I became pregnant in my last year in Tokyo. Japanese women are expected to give birth very demurely, with no shouting and no pain relief. I moo-ed like a cow and tried to punch the obstetrician, but safely delivered my daughter Cara.
I inevitably learned that acting doesn’t easily combine with motherhood, so when we moved back to the UK, I re-trained as a breastfeeding peer supporter; the UK has the lowest breastfeeding rates in the world, and not nearly enough support for new mums. I’d loved breastfeeding, so I felt it was something I could help others with. When our second daughter Sylvie was a year-old I started work in a hospital and did home visits to new mums, which for the first time helped me feel really connected with London. I qualified as a lactation consultant so I could work on our next posting, to Addis Ababa, Ethiopia.
It’s an incredible privilege to represent Britain abroad, and to really get to know other countries, but as a diplomatic spouse, I’m a bit of a liability. I have never really believed in ironing, have no interest in table plans and a tendency to talk about nipples at polite functions.
One day, one of the giant tortoises on the British embassy compound in Addis had an infected leg and was being eaten alive by ants, so I called the vet. When a man arrived, I rushed him into the back garden and made him examine the tortoise. He wasn’t very forthcoming, so eventually I asked, “Well, what do you think?” He apologised, and said, “I’m sorry, I don’t know anything about tortoises. I’m the New Zealand ambassador!” He’d come for a meeting with my husband. The vet turned up 10 minutes later.
On another occasion, Chris was having a meeting in our living room with the very grand ‘Sultan of Afar’ who wore fine robes and a turban. I had been bathing the kids and had turned my back to get their pyjamas. I returned to find them, both stark naked, outside the door of the meeting room. The youngest was perched on top of a toy van, which her sister was revving, telling her, “OK, I’m going to open the door and push you in. 1…2…” I just managed to avert an embarrassing incident.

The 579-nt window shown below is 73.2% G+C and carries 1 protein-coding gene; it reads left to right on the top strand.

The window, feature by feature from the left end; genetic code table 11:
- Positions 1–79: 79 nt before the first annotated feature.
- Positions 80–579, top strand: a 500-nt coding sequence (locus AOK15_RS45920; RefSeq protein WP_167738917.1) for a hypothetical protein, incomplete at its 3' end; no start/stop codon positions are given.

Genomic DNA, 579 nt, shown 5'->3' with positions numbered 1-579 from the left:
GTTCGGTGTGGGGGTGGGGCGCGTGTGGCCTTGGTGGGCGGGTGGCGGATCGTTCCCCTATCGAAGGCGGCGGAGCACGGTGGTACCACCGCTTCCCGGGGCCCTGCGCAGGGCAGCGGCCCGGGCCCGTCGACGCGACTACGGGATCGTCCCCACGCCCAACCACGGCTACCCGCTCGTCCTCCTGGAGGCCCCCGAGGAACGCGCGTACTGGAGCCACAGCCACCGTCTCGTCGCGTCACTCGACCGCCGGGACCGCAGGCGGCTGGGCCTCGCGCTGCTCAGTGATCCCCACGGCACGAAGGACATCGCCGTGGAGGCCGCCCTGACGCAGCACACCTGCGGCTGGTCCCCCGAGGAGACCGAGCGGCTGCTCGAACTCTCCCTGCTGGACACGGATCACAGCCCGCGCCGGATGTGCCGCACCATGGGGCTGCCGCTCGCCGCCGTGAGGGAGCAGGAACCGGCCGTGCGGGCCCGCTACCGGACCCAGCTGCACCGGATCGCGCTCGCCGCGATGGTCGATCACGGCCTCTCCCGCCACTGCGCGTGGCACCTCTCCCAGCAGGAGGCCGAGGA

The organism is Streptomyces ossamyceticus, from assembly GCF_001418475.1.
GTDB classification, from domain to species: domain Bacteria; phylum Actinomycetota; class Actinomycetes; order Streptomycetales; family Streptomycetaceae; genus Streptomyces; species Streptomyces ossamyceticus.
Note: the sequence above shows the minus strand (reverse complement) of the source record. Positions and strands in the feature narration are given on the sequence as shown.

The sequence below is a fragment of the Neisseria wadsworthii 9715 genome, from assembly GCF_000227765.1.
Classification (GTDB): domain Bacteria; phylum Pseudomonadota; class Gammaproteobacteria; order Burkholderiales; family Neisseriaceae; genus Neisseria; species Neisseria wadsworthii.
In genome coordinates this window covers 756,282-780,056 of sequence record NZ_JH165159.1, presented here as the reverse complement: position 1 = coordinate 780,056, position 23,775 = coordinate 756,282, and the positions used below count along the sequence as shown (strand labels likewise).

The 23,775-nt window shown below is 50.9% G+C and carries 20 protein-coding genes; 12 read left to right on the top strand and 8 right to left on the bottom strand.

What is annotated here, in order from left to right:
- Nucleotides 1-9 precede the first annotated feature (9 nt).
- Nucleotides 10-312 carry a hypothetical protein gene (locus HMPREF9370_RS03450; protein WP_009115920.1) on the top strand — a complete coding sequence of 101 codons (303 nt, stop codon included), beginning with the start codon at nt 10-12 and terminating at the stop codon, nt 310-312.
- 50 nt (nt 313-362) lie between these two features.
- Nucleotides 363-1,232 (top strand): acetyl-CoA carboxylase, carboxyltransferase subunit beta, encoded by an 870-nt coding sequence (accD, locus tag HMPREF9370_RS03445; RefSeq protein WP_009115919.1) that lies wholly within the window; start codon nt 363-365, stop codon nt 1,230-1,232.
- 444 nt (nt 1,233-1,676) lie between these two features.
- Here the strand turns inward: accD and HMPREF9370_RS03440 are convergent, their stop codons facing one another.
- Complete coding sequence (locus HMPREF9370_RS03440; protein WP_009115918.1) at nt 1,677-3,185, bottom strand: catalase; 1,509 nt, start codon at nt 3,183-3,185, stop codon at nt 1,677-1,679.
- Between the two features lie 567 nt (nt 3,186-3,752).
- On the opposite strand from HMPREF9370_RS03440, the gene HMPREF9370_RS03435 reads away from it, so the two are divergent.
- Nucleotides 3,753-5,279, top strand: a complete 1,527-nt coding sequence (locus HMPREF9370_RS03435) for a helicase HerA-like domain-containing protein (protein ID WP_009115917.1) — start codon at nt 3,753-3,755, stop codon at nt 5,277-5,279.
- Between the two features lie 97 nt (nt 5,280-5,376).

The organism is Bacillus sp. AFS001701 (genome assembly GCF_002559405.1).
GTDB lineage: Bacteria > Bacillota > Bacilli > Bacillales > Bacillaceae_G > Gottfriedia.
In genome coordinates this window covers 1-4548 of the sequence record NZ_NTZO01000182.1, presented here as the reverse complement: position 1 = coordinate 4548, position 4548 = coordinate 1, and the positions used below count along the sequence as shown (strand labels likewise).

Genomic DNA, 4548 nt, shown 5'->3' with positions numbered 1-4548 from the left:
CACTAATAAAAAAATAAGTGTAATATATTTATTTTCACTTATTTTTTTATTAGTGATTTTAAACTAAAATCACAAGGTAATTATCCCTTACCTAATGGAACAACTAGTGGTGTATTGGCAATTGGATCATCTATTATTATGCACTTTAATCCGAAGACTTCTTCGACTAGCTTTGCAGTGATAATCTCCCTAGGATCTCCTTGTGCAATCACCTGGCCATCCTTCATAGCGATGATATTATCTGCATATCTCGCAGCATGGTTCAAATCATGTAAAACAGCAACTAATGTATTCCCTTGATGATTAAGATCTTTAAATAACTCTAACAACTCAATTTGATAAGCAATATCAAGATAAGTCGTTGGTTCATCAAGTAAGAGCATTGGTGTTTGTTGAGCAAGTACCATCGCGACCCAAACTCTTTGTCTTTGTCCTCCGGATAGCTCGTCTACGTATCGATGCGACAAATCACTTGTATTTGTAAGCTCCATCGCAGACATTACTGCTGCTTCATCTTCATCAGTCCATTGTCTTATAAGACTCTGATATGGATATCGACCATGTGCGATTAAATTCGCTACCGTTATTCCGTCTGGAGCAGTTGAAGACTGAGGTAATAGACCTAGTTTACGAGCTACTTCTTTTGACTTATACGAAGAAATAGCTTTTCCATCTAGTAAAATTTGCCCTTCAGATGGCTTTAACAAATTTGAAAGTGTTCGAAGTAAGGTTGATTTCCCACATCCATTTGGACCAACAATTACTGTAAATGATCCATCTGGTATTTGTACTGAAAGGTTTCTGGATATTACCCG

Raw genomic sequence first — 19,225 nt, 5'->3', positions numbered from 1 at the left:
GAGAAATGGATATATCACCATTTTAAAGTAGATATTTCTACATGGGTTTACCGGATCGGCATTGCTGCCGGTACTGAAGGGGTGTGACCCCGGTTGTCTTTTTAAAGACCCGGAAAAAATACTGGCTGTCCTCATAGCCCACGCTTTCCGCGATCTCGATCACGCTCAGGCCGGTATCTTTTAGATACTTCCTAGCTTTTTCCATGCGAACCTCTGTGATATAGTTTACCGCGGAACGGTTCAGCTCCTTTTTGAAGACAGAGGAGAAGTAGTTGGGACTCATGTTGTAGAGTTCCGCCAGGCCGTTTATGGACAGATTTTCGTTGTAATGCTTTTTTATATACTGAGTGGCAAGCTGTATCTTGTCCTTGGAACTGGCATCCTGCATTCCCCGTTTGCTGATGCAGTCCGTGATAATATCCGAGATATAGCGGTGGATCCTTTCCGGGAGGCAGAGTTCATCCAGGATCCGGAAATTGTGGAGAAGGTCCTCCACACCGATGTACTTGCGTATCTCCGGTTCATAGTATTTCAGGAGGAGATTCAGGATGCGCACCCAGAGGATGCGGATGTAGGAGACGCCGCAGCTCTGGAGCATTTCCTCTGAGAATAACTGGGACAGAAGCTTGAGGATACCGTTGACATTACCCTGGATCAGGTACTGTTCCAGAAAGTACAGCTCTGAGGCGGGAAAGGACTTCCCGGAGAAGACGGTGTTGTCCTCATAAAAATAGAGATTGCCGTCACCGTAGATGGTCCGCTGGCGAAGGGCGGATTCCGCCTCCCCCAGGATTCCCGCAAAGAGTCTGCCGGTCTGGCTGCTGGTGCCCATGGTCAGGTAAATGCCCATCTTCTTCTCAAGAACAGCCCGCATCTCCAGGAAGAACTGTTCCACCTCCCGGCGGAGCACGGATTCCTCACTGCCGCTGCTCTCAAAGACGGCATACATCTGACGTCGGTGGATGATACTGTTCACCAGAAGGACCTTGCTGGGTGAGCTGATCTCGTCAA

In Ethiopia I found volunteer work at a big public hospital on their neonatal intensive care ward. The hospital served the poorest, high-risk mums in the community; a bed for the night there cost about £1. I’d often come home in tears at the unfairness of life for these women and babies. The experience inspired my novel, Open My Eyes, That I May See Marvellous Things, which tells the story of a midwife who falls in love with an abandoned newborn. It deals with attachment, loss and the power of touch to remind us what it is to be human.
We’re currently posted in Uzbekistan. I’m writing and doing a MSc in Public Health. Fortunately, nowadays, ambassadors’ wives aren’t obliged to be the hostess with the most-ess (a good thing, since my inquisitive Ethiopian street-dog Frank has a habit of sticking his nose up people’s skirts at functions). My parents have just moved to friendly Bridport. Wherever I’ve lived in the world, the West-Country is a much-needed anchor. I return home as often as I can to the green hills of Devon and Dorset. They’re where I find most peace.’